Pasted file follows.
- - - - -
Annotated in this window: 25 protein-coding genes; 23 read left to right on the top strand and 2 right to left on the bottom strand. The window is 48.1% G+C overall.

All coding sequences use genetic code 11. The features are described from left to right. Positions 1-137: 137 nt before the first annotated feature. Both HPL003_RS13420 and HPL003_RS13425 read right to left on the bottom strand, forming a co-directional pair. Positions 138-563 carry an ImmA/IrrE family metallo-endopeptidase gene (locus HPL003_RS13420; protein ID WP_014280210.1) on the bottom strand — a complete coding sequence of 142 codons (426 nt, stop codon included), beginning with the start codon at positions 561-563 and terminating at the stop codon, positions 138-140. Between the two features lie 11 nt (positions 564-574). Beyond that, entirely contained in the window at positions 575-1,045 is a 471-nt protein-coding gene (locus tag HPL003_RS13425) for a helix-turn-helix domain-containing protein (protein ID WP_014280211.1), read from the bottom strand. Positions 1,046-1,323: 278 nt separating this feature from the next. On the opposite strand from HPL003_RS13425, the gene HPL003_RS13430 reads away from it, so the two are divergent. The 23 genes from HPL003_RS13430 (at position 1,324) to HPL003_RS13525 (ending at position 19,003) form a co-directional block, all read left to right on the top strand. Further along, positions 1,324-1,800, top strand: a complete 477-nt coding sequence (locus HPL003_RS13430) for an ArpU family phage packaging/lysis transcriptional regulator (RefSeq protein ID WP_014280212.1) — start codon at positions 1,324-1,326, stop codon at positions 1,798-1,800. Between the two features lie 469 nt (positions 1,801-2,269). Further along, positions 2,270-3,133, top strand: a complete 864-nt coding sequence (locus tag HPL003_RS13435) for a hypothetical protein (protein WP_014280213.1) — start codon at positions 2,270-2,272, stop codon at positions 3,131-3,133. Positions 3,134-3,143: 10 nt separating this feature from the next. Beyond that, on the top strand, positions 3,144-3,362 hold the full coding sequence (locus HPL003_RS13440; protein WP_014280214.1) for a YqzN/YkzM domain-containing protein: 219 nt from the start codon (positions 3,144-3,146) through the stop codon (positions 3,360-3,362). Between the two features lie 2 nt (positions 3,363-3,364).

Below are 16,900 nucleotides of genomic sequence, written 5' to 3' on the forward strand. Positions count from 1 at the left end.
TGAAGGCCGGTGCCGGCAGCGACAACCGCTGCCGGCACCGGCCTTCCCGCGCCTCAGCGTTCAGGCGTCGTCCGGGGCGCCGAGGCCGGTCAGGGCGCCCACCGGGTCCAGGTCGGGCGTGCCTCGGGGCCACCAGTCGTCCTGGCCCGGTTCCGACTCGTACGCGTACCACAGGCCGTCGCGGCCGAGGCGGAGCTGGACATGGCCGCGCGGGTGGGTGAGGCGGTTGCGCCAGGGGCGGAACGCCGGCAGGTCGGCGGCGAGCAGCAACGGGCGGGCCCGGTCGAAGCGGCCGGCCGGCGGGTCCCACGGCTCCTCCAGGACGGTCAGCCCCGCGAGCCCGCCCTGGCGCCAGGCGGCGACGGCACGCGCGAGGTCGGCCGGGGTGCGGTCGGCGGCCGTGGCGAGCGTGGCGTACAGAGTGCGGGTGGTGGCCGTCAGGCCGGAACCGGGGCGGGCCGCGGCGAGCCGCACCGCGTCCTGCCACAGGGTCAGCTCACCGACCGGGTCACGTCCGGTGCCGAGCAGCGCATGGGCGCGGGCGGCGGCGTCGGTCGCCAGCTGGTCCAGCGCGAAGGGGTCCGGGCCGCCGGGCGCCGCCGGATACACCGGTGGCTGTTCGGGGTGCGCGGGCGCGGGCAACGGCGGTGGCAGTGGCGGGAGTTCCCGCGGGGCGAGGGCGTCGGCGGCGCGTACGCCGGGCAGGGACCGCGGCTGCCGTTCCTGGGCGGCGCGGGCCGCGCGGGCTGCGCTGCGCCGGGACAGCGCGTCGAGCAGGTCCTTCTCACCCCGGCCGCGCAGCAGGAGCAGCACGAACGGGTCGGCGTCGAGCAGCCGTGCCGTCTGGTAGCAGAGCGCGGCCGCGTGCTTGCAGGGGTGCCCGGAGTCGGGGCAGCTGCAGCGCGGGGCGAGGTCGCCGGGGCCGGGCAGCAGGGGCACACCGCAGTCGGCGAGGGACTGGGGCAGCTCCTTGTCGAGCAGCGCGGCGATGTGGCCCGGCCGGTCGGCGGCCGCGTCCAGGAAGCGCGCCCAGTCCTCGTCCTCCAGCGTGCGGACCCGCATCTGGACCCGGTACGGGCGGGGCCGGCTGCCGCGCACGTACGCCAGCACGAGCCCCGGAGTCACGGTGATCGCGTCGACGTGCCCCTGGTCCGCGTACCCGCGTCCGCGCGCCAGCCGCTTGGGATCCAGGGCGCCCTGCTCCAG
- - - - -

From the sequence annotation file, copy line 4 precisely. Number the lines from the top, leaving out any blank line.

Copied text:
TGAAGGCCGGTGCCGGCAGCGACAACCGCTGCCGGCACCGGCCTTCCCGCGCCTCAGCGTTCAGGCGTCGTCCGGGGCGCCGAGGCCGGTCAGGGCGCCCACCGGGTCCAGGTCGGGCGTGCCTCGGGGCCACCAGTCGTCCTGGCCCGGTTCCGACTCGTACGCGTACCACAGGCCGTCGCGGCCGAGGCGGAGCTGGACATGGCCGCGCGGGTGGGTGAGGCGGTTGCGCCAGGGGCGGAACGCCGGCAGGTCGGCGGCGAGCAGCAACGGGCGGGCCCGGTCGAAGCGGCCGGCCGGCGGGTCCCACGGCTCCTCCAGGACGGTCAGCCCCGCGAGCCCGCCCTGGCGCCAGGCGGCGACGGCACGCGCGAGGTCGGCCGGGGTGCGGTCGGCGGCCGTGGCGAGCGTGGCGTACAGAGTGCGGGTGGTGGCCGTCAGGCCGGAACCGGGGCGGGCCGCGGCGAGCCGCACCGCGTCCTGCCACAGGGTCAGCTCACCGACCGGGTCACGTCCGGTGCCGAGCAGCGCATGGGCGCGGGCGGCGGCGTCGGTCGCCAGCTGGTCCAGCGCGAAGGGGTCCGGGCCGCCGGGCGCCGCCGGATACACCGGTGGCTGTTCGGGGTGCGCGGGCGCGGGCAACGGCGGTGGCAGTGGCGGGAGTTCCCGCGGGGCGAGGGCGTCGGCGGCGCGTACGCCGGGCAGGGACCGCGGCTGCCGTTCCTGGGCGGCGCGGGCCGCGCGGGCTGCGCTGCGCCGGGACAGCGCGTCGAGCAGGTCCTTCTCACCCCGGCCGCGCAGCAGGAGCAGCACGAACGGGTCGGCGTCGAGCAGCCGTGCCGTCTGGTAGCAGAGCGCGGCCGCGTGCTTGCAGGGGTGCCCGGAGTCGGGGCAGCTGCAGCGCGGGGCGAGGTCGCCGGGGCCGGGCAGCAGGGGCACACCGCAGTCGGCGAGGGACTGGGGCAGCTCCTTGTCGAGCAGCGCGGCGATGTGGCCCGGCCGGTCGGCGGCCGCGTCCAGGAAGCGCGCCCAGTCCTCGTCCTCCAGCGTGCGGACCCGCATCTGGACCCGGTACGGGCGGGGCCGGCTGCCGCGCACGTACGCCAGCACGAGCCCCGGAGTCACGGTGATCGCGTCGACGTGCCCCTGGTCCGCGTACCCGCGTCCGCGCGCCAGCCGCTTGGGATCCAGGGCGCCCTGCTCCAG